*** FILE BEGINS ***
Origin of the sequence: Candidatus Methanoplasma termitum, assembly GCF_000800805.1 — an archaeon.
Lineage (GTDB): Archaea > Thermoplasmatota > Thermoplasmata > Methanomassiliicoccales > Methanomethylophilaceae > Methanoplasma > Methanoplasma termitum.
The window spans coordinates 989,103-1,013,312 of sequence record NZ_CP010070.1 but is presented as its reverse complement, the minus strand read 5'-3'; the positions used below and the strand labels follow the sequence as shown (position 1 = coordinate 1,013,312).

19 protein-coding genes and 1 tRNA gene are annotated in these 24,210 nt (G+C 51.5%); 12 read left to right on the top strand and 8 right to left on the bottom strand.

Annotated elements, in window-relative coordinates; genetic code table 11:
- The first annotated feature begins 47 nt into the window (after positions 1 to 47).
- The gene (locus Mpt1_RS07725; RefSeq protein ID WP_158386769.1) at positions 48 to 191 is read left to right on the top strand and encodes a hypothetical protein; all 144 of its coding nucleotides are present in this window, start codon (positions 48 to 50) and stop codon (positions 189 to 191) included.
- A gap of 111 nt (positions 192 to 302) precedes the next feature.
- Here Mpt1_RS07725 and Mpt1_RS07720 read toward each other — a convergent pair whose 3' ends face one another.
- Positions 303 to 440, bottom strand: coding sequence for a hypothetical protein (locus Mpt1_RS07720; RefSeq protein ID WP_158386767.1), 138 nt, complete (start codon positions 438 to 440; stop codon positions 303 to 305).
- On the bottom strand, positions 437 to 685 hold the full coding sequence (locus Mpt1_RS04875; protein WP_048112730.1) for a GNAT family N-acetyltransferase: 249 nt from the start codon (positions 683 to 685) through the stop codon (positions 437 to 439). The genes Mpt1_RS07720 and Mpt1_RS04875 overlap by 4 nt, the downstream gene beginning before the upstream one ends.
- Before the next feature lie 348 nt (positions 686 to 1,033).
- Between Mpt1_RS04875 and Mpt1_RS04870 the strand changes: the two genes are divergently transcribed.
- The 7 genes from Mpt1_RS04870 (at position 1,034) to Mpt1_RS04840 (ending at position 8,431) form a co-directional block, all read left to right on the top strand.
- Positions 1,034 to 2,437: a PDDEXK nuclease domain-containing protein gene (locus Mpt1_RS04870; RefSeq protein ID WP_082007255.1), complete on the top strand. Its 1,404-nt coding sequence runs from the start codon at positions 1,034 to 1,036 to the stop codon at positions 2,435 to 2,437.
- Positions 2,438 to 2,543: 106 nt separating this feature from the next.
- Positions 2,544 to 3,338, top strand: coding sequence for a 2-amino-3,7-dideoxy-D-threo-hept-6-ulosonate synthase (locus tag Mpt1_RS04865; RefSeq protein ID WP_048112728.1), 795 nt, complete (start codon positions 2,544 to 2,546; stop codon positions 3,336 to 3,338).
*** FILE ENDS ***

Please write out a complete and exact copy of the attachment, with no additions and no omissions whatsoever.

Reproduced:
Origin of the sequence: Candidatus Methanoplasma termitum, assembly GCF_000800805.1 — an archaeon.
Lineage (GTDB): Archaea > Thermoplasmatota > Thermoplasmata > Methanomassiliicoccales > Methanomethylophilaceae > Methanoplasma > Methanoplasma termitum.
The window spans coordinates 989,103-1,013,312 of sequence record NZ_CP010070.1 but is presented as its reverse complement, the minus strand read 5'-3'; the positions used below and the strand labels follow the sequence as shown (position 1 = coordinate 1,013,312).

19 protein-coding genes and 1 tRNA gene are annotated in these 24,210 nt (G+C 51.5%); 12 read left to right on the top strand and 8 right to left on the bottom strand.

Annotated elements, in window-relative coordinates; genetic code table 11:
- The first annotated feature begins 47 nt into the window (after positions 1 to 47).
- The gene (locus Mpt1_RS07725; RefSeq protein ID WP_158386769.1) at positions 48 to 191 is read left to right on the top strand and encodes a hypothetical protein; all 144 of its coding nucleotides are present in this window, start codon (positions 48 to 50) and stop codon (positions 189 to 191) included.
- A gap of 111 nt (positions 192 to 302) precedes the next feature.
- Here Mpt1_RS07725 and Mpt1_RS07720 read toward each other — a convergent pair whose 3' ends face one another.
- Positions 303 to 440, bottom strand: coding sequence for a hypothetical protein (locus Mpt1_RS07720; RefSeq protein ID WP_158386767.1), 138 nt, complete (start codon positions 438 to 440; stop codon positions 303 to 305).
- On the bottom strand, positions 437 to 685 hold the full coding sequence (locus Mpt1_RS04875; protein WP_048112730.1) for a GNAT family N-acetyltransferase: 249 nt from the start codon (positions 683 to 685) through the stop codon (positions 437 to 439). The genes Mpt1_RS07720 and Mpt1_RS04875 overlap by 4 nt, the downstream gene beginning before the upstream one ends.
- Before the next feature lie 348 nt (positions 686 to 1,033).
- Between Mpt1_RS04875 and Mpt1_RS04870 the strand changes: the two genes are divergently transcribed.
- The 7 genes from Mpt1_RS04870 (at position 1,034) to Mpt1_RS04840 (ending at position 8,431) form a co-directional block, all read left to right on the top strand.
- Positions 1,034 to 2,437: a PDDEXK nuclease domain-containing protein gene (locus Mpt1_RS04870; RefSeq protein ID WP_082007255.1), complete on the top strand. Its 1,404-nt coding sequence runs from the start codon at positions 1,034 to 1,036 to the stop codon at positions 2,435 to 2,437.
- Positions 2,438 to 2,543: 106 nt separating this feature from the next.
- Positions 2,544 to 3,338, top strand: coding sequence for a 2-amino-3,7-dideoxy-D-threo-hept-6-ulosonate synthase (locus tag Mpt1_RS04865; RefSeq protein ID WP_048112728.1), 795 nt, complete (start codon positions 2,544 to 2,546; stop codon positions 3,336 to 3,338).